On Hwy-101, 7 miles North of Eureka. Due to the students of Humboldt University, usually to be found patronizing the funky cafes and diners around the central plaza, diminutive Arcata has a zest that is rare along the north coast. Arcata might also be California’s most ecologically-concerned town, with markers to its commitment to raising environmental consciousness easily found. As well as a large picnic area, the Arcata Community Forest has the Historic Logging Trail, which makes plain the detrimental impact of the lumber industry on California’s woodlands. On Arcata Bay, a 75-acre waste dump has been transformed using treated sewerage into the Arcata Marsh and Wildlife Sanctuary, an animal and bird refuge viewable on several foot- and cycle-routes. Check the Arcata Marsh Interpretive Centre +1 (707) 826-2359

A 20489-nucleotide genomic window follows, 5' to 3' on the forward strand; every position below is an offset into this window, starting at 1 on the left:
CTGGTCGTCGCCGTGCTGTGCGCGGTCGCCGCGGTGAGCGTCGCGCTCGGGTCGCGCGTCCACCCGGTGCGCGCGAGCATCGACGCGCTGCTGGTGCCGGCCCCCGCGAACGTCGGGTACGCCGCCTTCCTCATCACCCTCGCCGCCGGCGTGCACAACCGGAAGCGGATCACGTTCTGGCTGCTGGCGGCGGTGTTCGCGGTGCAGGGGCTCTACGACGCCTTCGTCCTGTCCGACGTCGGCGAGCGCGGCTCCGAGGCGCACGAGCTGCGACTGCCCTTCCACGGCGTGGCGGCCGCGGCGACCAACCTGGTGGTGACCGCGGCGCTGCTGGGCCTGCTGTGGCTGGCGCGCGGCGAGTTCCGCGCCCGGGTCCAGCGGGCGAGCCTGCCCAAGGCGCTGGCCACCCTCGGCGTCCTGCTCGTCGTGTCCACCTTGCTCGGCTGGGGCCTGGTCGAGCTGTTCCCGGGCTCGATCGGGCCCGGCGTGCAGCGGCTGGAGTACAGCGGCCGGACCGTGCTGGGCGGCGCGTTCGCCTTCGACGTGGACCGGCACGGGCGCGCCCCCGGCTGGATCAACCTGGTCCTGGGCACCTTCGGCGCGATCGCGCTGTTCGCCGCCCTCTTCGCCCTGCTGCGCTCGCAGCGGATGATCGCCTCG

Less uniquely, Arcata was founded as a mining supply center during the gold rush and a sprinkling of its Victorian houses remains intact. Another remnant from these times is the three-story Jacoby’s House, a historical landmark of the state of California. It houses cafes, shops, restaurants, offices and a bank nowadays.
Detour – Hoopa Valley Native American Reservation
Sixty miles inland from Arcata, via highways 299 and 96, the Hoopa Valley Indian Reservation makes a worthwhile detour for the culturally curious. Be warned, though, that Native American reservations are rarely happy places, typified by poor housing and problems of alcoholism and unemployment. This one is no exception, although the collections of the Hoopa Tribal Museum (inside the Hoopa Shopping Center) go some way to justifying the journey. Sadly, perhaps, most white people come here solely to play high-stakes bingo – legal only on Native American reservations.